Just then, she saw another dragon, a real one in wine purple, slowly gliding through the sky.
She dropped a few stitches in shock. Her fiancée had that effect on her.
She fixed the problem, finished the row, and put the knitting away. Clasping the basket in her hand, she left the garden and went back to the stables, where Antony Foghaven, Crown Prince of Foghaven, Twenty-Third Province of the Kingdoms of Redhedge, was directing a few grooms to help unpack a few packages from the saddlebags.
Even now, after a year of being Princess-Betrothed, Helen stood entranced by Antony’s dangerous grace. He stood a head taller than her, lithe and wondrously taunt with power. She often wondered what was under his bronze armor.
Antony noticed her appearance. “Ah, Majesty,” he said, bowing deeply. “I fear this is not a social visit. I bring dire news from the north.”
“Really?” she breathed out, charmed by his angled face, his full lips.
He smiled, adding another layer of charm to his appearance. “I know you do not like the servants to talk, but I think we can stand for a bit of gossip.” He leaned over to give her a small peck on the cheek. “Mackery, sir,” he said, turning to one of the grooms, “please help with the packages. Their Majesties will want to see this.” He turned back around and glanced down. “I see you’ve been mixing again.”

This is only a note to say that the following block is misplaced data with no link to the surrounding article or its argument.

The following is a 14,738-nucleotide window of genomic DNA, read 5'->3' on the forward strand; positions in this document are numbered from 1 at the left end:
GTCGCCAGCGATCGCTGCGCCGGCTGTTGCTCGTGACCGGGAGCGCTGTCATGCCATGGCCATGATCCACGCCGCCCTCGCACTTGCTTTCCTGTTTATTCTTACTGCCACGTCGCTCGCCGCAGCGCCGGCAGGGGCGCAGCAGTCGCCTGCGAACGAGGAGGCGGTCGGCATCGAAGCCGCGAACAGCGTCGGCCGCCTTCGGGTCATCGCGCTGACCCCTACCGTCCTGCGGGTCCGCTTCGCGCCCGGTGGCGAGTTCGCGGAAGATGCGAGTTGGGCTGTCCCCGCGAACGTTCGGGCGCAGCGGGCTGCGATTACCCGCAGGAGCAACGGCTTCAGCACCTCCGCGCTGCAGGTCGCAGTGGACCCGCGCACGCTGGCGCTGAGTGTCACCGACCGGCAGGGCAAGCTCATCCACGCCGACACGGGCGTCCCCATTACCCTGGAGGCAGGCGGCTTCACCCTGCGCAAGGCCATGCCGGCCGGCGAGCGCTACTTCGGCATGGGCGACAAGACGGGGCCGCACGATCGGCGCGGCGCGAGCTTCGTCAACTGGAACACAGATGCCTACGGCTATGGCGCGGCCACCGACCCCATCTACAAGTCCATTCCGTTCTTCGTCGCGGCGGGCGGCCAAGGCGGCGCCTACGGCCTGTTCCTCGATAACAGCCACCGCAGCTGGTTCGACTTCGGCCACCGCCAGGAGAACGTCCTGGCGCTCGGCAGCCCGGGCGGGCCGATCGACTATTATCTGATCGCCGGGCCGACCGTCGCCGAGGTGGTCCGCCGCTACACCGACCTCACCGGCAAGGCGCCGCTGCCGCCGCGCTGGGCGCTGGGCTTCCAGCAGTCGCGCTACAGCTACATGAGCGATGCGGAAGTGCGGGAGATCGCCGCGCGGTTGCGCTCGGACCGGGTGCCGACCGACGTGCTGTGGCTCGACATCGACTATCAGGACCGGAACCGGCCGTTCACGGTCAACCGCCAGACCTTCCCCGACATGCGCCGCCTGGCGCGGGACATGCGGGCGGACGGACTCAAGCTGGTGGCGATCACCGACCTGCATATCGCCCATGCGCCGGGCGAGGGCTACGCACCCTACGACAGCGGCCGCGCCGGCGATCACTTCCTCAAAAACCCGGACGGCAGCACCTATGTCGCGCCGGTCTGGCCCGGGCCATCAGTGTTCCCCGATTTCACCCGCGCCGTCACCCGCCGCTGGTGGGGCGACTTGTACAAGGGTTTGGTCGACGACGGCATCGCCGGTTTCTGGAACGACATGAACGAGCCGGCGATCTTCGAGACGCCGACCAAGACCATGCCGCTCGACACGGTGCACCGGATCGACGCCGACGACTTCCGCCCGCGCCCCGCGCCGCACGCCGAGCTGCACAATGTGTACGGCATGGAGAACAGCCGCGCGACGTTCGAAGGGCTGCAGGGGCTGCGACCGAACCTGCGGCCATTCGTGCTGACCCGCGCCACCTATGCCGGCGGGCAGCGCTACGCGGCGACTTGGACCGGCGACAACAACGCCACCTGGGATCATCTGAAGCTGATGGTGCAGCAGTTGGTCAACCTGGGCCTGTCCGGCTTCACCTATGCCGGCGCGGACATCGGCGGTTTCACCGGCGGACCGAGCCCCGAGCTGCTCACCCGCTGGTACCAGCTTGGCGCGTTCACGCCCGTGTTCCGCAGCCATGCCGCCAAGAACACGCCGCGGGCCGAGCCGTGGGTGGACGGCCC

Helen followed his gaze and noticed a small part of the hem was covered in small rooted seedlings. “Hm. I must have spilled some of the potion on my dress when I was using it.” She reached down to pluck them from the wool.
“Leave them,” Antony said, gently pushing her back up, “as a mark of your station. It is not everyday a princess of your worth is slated to be a potionmaker.”
She smiled and blushed, unaccustomed with the praise. “You are one of the few who compliment me.”